Thursday, September 20, 2012

Just one day

Tine is a skin, not a dress. 11"x14" (27.9x35.6 cm). Oil on linen panel.
Today has been a good day in the studio, although it didn't promise to be so, and I want to record as it has been happening – because if ever I received a confirmation of the often quoted promise by Picasso –  that inspiration does come, but must find you working, today is the day. I cannot even tell, at the moment, if anything I've done today is any good – and yet the impressions of the day have been so powerful, so real, so intense, so rich – that it doesn't really matter that much. 

I woke up after a long night's sleep, but not feeling refreshed; rather, still exhausted from yesterday's work on the 27th sonnet painting and from reviewing a whole bunch of recent work – which resulted in a dozen paintings landing back in my "in-progress" pile. Without much hope for a fruitful day, I decided to try and work on some of these; and not the most important to me, either. Not because I expected the inspiration to come, but just because I need to paint. I decided I wouldn't even confine myself to focusing on a single painting, but would just switch between them whenever I like; just to keep it going, rather than to achieve anything in particular. The onions panel above was the first one, and I stopped rather quickly, with the painting suspended in an intermediate moment from which I had no idea where to go. 

Be Italian. 11"x14" (27.9x35.6 cm). Oil on linen panel.
As I switched to the next still life, this one on the left, filled with bread, onions and tomatoes, it began to play in my head the song "Be Italian", from the musical "Nine". The association, albeit purely gastronomical at its conception, soon started playing back into the painting, endowing it with richer and more passionate reds and fierier rhythms. Here is the song, in case you don't remember it:

Howard Creek Ranch plein air. 16"x12".
I stopped working on this still life at an earlier stage, not reflected in the photo (to return to it later in the day), because the intensity which comes from interaction between two (here, rather three) art forms inspired me to switch to a panel more important to me, which has been sitting in the "in-progress" pile for some time. I felt something important hidden in it, but it wouldn't reveal itself; and I didn't know how to approach it. Here on the left is the original plein air study I brought from our stay at Howard Creek Ranch in July. It had been tweaked a bit in the meantime, but without any clear sense of direction or meaning. The subject matter and the overall rhythms of the painting seemed to resonate with something within my memory and mind; but the link was vague and too weak to work from.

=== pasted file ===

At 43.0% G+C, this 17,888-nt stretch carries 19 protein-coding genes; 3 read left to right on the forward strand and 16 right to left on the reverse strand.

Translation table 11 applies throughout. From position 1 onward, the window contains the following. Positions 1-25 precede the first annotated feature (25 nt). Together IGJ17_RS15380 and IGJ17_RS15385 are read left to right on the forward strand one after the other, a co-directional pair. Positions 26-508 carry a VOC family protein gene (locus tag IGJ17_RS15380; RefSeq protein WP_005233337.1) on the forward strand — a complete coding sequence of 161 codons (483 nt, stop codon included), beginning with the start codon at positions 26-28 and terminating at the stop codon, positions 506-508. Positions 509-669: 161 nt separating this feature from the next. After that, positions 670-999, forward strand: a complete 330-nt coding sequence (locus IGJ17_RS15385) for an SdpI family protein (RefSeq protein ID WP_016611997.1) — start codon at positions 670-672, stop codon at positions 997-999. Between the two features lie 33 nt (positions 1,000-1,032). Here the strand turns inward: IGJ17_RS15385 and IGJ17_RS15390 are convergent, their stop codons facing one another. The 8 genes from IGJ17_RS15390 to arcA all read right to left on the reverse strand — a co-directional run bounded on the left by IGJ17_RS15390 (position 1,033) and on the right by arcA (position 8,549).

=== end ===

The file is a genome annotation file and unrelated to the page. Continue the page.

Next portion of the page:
I remember a garden. 16"x12" (40.6x30.5 cm). Oil on linen panel.
This is the photo of the same panel by the end of today's painting session. Its working title now is "I remember a garden" – a slightly hidden quote from "The English Patient" (I remember a garden, running down to the sea). Said by a man who doesn't want to remember his life, but remembers a garden he has never even seen, but was just told about by his lover, in a more intense and joyful moment of his life. So it is not a painting about a garden; it's a painting about shared memories and impressions, and their overwhelming intensity. 

Because my studio session today was filled with memories and impressions of sunny Italian beaches and cool English gardens, with a little boy's early passions and later struggles, with love and pain of a Hungarian count, and with the farewell letter of a woman dying in an African desert. And I am richer and more alive after the studio time than I was in the morning, slow and sleepy as it was. This is, in the end, what art is all about.   
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